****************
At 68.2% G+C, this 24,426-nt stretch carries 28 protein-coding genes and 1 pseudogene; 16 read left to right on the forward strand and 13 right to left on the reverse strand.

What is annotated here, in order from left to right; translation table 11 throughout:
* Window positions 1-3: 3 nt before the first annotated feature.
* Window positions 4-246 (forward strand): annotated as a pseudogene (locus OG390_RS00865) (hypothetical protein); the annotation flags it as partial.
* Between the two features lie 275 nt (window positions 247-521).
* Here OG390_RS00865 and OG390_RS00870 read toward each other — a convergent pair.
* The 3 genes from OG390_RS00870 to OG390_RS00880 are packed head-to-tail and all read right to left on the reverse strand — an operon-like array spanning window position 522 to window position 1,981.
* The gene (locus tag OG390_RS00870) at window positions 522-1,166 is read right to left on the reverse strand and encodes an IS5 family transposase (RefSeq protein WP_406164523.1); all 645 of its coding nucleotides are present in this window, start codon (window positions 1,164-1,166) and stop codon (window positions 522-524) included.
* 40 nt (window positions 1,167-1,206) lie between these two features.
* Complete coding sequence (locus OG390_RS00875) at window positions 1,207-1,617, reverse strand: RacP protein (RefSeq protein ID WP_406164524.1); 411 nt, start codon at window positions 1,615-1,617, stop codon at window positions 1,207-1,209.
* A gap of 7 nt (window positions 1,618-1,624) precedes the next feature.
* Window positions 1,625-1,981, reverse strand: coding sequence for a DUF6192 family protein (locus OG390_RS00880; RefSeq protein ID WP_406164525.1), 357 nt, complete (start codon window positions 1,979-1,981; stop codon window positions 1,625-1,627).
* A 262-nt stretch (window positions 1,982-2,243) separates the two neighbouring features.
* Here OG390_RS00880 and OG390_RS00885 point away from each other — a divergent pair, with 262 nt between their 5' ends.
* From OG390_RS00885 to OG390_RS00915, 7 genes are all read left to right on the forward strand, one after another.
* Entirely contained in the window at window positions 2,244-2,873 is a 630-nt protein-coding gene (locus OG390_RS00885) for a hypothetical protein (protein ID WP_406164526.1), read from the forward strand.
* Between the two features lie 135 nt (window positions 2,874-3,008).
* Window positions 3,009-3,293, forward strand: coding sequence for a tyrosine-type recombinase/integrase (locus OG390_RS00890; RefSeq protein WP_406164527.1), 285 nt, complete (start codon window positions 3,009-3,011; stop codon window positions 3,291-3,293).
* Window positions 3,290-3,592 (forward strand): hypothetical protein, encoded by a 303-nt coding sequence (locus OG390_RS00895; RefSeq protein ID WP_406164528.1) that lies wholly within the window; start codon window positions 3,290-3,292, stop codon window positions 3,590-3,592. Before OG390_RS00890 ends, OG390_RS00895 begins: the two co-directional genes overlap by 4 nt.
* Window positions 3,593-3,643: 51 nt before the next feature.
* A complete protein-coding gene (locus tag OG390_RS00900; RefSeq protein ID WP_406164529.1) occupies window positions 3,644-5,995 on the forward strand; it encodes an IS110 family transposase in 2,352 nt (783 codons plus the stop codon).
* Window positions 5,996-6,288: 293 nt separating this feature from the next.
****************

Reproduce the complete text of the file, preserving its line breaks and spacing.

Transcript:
At 68.2% G+C, this 24,426-nt stretch carries 28 protein-coding genes and 1 pseudogene; 16 read left to right on the forward strand and 13 right to left on the reverse strand.

What is annotated here, in order from left to right; translation table 11 throughout:
* Window positions 1-3: 3 nt before the first annotated feature.
* Window positions 4-246 (forward strand): annotated as a pseudogene (locus OG390_RS00865) (hypothetical protein); the annotation flags it as partial.
* Between the two features lie 275 nt (window positions 247-521).
* Here OG390_RS00865 and OG390_RS00870 read toward each other — a convergent pair.
* The 3 genes from OG390_RS00870 to OG390_RS00880 are packed head-to-tail and all read right to left on the reverse strand — an operon-like array spanning window position 522 to window position 1,981.
* The gene (locus tag OG390_RS00870) at window positions 522-1,166 is read right to left on the reverse strand and encodes an IS5 family transposase (RefSeq protein WP_406164523.1); all 645 of its coding nucleotides are present in this window, start codon (window positions 1,164-1,166) and stop codon (window positions 522-524) included.
* 40 nt (window positions 1,167-1,206) lie between these two features.
* Complete coding sequence (locus OG390_RS00875) at window positions 1,207-1,617, reverse strand: RacP protein (RefSeq protein ID WP_406164524.1); 411 nt, start codon at window positions 1,615-1,617, stop codon at window positions 1,207-1,209.
* A gap of 7 nt (window positions 1,618-1,624) precedes the next feature.
* Window positions 1,625-1,981, reverse strand: coding sequence for a DUF6192 family protein (locus OG390_RS00880; RefSeq protein ID WP_406164525.1), 357 nt, complete (start codon window positions 1,979-1,981; stop codon window positions 1,625-1,627).
* A 262-nt stretch (window positions 1,982-2,243) separates the two neighbouring features.
* Here OG390_RS00880 and OG390_RS00885 point away from each other — a divergent pair, with 262 nt between their 5' ends.
* From OG390_RS00885 to OG390_RS00915, 7 genes are all read left to right on the forward strand, one after another.
* Entirely contained in the window at window positions 2,244-2,873 is a 630-nt protein-coding gene (locus OG390_RS00885) for a hypothetical protein (protein ID WP_406164526.1), read from the forward strand.
* Between the two features lie 135 nt (window positions 2,874-3,008).
* Window positions 3,009-3,293, forward strand: coding sequence for a tyrosine-type recombinase/integrase (locus OG390_RS00890; RefSeq protein WP_406164527.1), 285 nt, complete (start codon window positions 3,009-3,011; stop codon window positions 3,291-3,293).
* Window positions 3,290-3,592 (forward strand): hypothetical protein, encoded by a 303-nt coding sequence (locus OG390_RS00895; RefSeq protein ID WP_406164528.1) that lies wholly within the window; start codon window positions 3,290-3,292, stop codon window positions 3,590-3,592. Before OG390_RS00890 ends, OG390_RS00895 begins: the two co-directional genes overlap by 4 nt.
* Window positions 3,593-3,643: 51 nt before the next feature.
* A complete protein-coding gene (locus tag OG390_RS00900; RefSeq protein ID WP_406164529.1) occupies window positions 3,644-5,995 on the forward strand; it encodes an IS110 family transposase in 2,352 nt (783 codons plus the stop codon).
* Window positions 5,996-6,288: 293 nt separating this feature from the next.